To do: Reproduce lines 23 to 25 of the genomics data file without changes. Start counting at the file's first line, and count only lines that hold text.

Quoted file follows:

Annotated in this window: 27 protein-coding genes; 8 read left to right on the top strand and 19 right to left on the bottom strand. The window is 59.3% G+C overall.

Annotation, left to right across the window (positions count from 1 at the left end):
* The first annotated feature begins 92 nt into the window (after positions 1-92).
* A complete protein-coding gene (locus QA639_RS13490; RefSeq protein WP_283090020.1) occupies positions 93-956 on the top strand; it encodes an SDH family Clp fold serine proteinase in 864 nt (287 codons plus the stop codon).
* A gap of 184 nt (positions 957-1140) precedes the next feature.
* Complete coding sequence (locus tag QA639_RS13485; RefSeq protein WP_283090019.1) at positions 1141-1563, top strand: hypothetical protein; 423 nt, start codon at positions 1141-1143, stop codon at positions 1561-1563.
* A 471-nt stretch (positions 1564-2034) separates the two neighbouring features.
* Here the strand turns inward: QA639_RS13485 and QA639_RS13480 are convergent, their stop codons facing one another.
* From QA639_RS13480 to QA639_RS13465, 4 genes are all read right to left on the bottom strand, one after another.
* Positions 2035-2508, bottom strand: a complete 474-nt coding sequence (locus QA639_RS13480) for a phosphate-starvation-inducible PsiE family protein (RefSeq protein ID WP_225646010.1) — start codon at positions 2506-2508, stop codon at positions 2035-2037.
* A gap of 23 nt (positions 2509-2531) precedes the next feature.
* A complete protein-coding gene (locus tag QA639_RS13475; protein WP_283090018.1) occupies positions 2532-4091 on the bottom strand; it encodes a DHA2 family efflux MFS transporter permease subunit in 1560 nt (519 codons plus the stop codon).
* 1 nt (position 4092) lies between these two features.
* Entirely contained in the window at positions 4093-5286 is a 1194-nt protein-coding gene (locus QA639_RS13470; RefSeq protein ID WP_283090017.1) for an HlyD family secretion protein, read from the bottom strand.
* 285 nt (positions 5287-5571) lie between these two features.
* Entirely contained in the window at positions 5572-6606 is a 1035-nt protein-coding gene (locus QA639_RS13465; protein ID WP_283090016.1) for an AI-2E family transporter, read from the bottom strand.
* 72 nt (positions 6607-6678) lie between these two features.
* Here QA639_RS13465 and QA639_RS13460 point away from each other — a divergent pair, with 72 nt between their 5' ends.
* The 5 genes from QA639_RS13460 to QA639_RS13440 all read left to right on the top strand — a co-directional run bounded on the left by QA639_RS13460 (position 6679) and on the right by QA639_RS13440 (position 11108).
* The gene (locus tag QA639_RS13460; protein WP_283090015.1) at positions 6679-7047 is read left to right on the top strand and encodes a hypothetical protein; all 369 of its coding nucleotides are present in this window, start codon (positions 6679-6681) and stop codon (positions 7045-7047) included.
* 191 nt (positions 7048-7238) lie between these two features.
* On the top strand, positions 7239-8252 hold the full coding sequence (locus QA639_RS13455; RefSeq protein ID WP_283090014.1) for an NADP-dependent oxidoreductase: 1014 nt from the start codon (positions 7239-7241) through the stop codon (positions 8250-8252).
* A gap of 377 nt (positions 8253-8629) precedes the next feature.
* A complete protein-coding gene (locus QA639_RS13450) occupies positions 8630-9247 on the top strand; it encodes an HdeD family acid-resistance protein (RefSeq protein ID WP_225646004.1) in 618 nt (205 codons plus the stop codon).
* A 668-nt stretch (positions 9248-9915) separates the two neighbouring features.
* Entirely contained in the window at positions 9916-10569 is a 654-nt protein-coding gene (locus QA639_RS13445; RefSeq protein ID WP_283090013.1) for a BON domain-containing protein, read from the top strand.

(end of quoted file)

* A gap of 377 nt (positions 8253-8629) precedes the next feature.
* A complete protein-coding gene (locus QA639_RS13450) occupies positions 8630-9247 on the top strand; it encodes an HdeD family acid-resistance protein (RefSeq protein ID WP_225646004.1) in 618 nt (205 codons plus the stop codon).
* A 668-nt stretch (positions 9248-9915) separates the two neighbouring features.